One thing any lit-themed hotel ought to have is a decent bar—and we think Ernest Hemingway, F. Scott Fitzgerald, Tennessee Williams, Dorothy Parker, and any number of whiskey-swilling wordsmiths would agree. Fortunately, the book-obsessed Library Hotel (299 Madison Ave.) delivers with the thoroughly charming Bookmarks Lounge on the 14th floor. Knock back a signature cocktail (options include Peyton Place Punch, Tequila Mockingbird, and a mojito-esque Hemingway) while you settle in by the fireplace in the den, mingle in the glass-enclosed bar, or look at the New York Public Library from the poetry garden on the open-air terrace.
 
What to drink: the Hemingway, made with rum, mint, and champagne
 
 
 
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Gallow Green rooftop bar in New York City Conor Harrigan/Gallow Green
The McKittrick Hotel (530 W. 27th St.) in Chelsea actually isn’t a hotel at all. It’s an old factory repurposed as a performance venue for the long-running immersive production Sleep No More, a noirish adaptation of Shakespeare’s Macbeth. Head to the rooftop bar in spring and summer and you’ll find a lovely garden overflowing with flowers, trellises, and enough greenery to fill the Scottish Play's dreaded Birnam Wood (in keeping with the Bard’s macabre themes, Gallow Green is named after a field in Scotland where witches were executed in the 17th century). In fall and winter, you can huddle around the fire pit or pop into an impossibly cozy seasonal lodge made to look like a secluded mountain retreat, with books, bunkbeds, pinecones, and plaids. 
 
What to drink: the Sleep No More, made with mezcal and berry shrub and ginger beer
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The Ides bar atop the Wythe Hotel in Brooklyn Matthew Williams/Wythe Hotel
Williamsburg’s hipper-than-thou reputation feels well earned at this sleek establishment atop the Wythe Hotel (80 Wythe Ave.): When you’re perched six stories above street level, gazing at the Manhattan skyline from across the river in Brooklyn, you can be excused for thinking you’re the coolest individual on the planet. That impression may be enhanced by the bar’s nicely balanced cocktails, many of which incorporate sparkling wine for toasting the view (you can also get snacks from Reynard on the first floor). We like sitting out on the spacious terrace, but you can also snag one of the handsome red leather booths inside.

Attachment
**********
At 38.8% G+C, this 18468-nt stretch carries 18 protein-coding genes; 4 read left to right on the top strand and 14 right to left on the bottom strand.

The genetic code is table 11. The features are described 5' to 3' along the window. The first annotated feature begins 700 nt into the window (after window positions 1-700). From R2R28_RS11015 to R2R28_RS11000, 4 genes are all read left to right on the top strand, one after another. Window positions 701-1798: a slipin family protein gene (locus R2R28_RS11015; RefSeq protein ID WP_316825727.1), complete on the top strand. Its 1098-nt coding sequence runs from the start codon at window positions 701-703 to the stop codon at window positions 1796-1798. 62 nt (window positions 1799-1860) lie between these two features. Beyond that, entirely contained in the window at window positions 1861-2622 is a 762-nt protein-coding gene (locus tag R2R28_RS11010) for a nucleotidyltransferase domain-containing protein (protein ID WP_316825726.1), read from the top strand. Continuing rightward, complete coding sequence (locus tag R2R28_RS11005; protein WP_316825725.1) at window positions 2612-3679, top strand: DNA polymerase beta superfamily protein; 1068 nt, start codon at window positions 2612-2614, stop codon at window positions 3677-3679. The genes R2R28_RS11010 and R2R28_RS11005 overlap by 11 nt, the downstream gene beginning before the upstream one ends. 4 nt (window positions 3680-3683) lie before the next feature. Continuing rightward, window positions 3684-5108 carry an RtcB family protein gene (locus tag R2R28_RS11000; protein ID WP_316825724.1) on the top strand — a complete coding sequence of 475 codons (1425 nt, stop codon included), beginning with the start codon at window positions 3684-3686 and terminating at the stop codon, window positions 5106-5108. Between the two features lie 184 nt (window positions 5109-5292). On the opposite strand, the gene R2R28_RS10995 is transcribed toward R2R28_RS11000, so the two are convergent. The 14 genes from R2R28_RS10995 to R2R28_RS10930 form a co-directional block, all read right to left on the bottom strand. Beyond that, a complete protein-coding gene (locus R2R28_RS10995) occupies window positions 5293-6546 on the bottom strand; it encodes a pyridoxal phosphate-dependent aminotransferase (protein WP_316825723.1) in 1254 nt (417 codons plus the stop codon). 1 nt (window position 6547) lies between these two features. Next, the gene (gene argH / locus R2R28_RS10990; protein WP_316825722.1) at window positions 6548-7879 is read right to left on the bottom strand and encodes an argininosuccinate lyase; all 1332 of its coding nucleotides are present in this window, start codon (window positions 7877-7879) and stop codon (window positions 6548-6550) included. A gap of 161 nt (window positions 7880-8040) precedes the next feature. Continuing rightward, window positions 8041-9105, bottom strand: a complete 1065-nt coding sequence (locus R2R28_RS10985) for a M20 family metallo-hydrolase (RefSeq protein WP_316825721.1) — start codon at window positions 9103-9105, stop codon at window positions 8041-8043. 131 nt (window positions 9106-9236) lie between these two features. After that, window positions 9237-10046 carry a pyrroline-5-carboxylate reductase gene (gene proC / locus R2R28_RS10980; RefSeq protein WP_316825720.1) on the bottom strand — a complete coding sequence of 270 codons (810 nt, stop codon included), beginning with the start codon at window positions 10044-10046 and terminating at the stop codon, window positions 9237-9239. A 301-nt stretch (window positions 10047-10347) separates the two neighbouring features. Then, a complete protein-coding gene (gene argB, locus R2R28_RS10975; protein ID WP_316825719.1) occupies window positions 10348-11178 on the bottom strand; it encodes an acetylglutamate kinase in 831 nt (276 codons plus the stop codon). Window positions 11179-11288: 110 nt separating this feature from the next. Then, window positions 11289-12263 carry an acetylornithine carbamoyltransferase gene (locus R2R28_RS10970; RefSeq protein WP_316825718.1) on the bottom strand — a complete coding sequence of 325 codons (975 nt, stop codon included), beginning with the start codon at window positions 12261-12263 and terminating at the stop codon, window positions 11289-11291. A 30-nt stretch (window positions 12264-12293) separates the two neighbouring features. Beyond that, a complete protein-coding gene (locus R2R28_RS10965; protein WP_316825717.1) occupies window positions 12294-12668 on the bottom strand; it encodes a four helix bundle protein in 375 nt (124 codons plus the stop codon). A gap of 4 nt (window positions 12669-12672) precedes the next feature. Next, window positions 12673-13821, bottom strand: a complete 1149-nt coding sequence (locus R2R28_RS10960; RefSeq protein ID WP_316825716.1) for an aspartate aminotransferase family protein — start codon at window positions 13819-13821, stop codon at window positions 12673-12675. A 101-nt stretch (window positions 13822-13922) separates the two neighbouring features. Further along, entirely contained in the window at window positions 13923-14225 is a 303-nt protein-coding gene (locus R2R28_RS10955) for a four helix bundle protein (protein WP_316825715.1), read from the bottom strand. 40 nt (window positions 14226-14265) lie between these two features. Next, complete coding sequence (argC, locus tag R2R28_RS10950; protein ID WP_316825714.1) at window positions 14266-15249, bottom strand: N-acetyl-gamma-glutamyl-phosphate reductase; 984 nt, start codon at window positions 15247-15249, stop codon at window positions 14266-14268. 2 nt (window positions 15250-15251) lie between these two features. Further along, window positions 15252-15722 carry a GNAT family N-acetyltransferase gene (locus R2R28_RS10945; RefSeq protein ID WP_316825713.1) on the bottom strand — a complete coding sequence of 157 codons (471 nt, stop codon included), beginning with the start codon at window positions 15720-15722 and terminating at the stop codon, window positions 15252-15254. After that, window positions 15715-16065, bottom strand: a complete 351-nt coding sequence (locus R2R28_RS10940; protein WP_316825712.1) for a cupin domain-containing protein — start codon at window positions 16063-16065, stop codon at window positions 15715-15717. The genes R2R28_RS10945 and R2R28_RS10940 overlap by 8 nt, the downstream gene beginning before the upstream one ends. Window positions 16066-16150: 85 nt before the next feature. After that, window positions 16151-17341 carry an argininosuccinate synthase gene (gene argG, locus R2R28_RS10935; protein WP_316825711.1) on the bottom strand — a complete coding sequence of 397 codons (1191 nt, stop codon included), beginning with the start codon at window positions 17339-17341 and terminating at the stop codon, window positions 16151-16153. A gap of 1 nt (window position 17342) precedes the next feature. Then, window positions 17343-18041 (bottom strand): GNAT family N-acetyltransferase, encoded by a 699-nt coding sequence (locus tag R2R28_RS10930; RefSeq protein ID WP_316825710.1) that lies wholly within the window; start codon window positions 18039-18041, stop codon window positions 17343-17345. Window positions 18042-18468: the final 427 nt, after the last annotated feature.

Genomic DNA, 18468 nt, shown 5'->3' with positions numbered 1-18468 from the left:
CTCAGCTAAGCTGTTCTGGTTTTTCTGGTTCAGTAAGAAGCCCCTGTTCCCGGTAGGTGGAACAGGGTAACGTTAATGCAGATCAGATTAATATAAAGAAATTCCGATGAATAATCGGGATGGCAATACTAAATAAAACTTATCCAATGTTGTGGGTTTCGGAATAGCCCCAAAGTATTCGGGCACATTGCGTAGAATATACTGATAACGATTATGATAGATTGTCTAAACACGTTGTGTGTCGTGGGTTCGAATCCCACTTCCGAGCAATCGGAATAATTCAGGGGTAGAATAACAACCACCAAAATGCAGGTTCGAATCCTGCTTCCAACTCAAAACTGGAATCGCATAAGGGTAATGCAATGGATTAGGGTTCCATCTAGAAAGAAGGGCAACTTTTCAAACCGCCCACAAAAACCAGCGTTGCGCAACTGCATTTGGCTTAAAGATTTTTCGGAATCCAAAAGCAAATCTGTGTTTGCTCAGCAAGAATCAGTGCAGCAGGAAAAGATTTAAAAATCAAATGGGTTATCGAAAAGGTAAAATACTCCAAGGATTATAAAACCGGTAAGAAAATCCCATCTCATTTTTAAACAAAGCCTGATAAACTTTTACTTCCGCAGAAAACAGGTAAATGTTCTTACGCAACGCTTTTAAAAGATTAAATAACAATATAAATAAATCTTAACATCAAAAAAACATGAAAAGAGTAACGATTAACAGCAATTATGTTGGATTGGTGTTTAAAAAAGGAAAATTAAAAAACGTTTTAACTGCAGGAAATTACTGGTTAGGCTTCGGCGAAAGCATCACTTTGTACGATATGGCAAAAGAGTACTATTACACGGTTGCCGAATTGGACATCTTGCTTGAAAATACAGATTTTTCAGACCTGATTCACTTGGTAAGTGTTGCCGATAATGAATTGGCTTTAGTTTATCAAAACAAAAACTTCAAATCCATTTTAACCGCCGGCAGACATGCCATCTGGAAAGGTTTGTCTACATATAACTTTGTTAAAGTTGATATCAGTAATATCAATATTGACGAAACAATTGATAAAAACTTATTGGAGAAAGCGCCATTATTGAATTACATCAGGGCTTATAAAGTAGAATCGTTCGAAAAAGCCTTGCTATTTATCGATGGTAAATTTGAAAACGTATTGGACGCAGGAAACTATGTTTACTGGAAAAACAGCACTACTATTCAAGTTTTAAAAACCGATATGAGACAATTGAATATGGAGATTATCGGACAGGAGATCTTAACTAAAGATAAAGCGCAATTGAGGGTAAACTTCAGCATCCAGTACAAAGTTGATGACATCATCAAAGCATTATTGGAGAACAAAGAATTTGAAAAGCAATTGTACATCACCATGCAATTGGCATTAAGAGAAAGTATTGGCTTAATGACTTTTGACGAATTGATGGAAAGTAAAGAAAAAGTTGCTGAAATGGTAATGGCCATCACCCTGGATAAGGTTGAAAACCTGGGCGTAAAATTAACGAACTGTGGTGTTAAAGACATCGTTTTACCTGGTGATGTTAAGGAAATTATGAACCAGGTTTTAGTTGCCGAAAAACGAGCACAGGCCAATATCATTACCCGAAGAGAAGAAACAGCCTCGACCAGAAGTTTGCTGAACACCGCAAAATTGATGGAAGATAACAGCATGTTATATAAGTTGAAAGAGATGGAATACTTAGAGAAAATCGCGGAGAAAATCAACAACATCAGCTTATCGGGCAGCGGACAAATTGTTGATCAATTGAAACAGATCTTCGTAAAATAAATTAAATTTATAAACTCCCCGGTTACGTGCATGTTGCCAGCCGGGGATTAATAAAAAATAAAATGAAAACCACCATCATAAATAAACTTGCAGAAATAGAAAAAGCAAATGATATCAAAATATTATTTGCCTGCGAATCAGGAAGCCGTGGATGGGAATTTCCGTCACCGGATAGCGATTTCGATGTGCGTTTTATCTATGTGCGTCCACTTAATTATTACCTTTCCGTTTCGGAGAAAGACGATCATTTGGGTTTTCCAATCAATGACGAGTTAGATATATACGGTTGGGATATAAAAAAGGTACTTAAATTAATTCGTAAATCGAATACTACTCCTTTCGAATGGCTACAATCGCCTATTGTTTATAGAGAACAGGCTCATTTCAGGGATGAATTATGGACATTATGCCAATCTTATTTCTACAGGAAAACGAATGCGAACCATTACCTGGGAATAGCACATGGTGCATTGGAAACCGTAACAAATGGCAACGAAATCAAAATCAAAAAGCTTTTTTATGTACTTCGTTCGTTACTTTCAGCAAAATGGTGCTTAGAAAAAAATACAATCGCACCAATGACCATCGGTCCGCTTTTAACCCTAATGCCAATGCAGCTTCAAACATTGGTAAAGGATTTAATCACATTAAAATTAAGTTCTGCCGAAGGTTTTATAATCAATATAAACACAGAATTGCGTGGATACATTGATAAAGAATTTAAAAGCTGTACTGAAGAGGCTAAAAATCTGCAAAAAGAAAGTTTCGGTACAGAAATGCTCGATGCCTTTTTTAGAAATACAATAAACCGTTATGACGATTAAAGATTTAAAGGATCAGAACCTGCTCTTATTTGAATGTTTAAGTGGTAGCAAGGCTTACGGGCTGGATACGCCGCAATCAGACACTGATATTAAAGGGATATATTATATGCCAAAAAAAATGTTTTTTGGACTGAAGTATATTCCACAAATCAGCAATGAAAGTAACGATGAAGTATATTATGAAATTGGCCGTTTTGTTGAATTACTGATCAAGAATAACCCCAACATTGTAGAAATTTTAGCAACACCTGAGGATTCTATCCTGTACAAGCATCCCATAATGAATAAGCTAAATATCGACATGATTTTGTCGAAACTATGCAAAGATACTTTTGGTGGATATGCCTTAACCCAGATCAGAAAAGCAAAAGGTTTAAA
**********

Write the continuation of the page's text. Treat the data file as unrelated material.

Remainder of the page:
What to drink: the Brooklyn View, made with gin, grapefruit, and bubbly
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The crowd at Kimoto Rooftop Lounge in Brooklyn Kimoto Rooftop Lounge
Another attractive Brooklyn option is Kimoto, located at the top of the Aloft hotel (216 Duffield St.). The design is Asian-inspired, incorporating pale woods, a rock garden, and scores of plants from jade to bonsai. Those zenlike touches can become overshadowed by lively crowds on Fridays and Saturdays, so show up during the week for a chance to sample the Asian-fusion menu and extensive craft beer selection in relative peace. 
 
What to drink: one of more than two dozen craft beers from local brewers as well as imports from Japan, Thailand, China, and Vietnam
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The fully-enclosed Penthouse Lounge at 230 Fifth, which heats part of its rooftop garden in the cooler months. Courtesy 230 Fifth 230 Fifth
You might walk right past one of the best spots in the city because it's in a nondescript office building at 230 Fifth Avenue. But the view from the rooftop bar on the 21st floor is a knockout. During cooler months, a section of the wraparound terrace is heated. You can also borrow fleece robes and blankets for extra warmth. If it starts to rain or snow, head down to the snazzy Penthouse Lounge on the 20th floor (pictured) to admire the skyline from floor-to-ceiling windows.
 
What to drink: the house mai tai, made with a special recipe involving fruit juices and two types of rum
 
 
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Penthouse 808 at the Ravel Hotel in Queens, New York Penthouse 808
Manhattan is an out-and-out stunner—and the Queensboro Bridge doesn't look too shabby either—from Penthouse 808's vantage point above the Ravel Hotel (8-08 Queens Plaza South) in Long Island City, a waterfront area in Queens. The terrace is covered and climate-controlled, so you can savor the view from cushioned rattan furniture all year long. Go further into the space to station yourself along a wall of swanky button-tufted leather booths. Asian-inspired menu items on offer include colorful sushi creations and an angry lobster that arrives at your table inside a birdcage.

What to drink: fruity rum punch served in a tiki head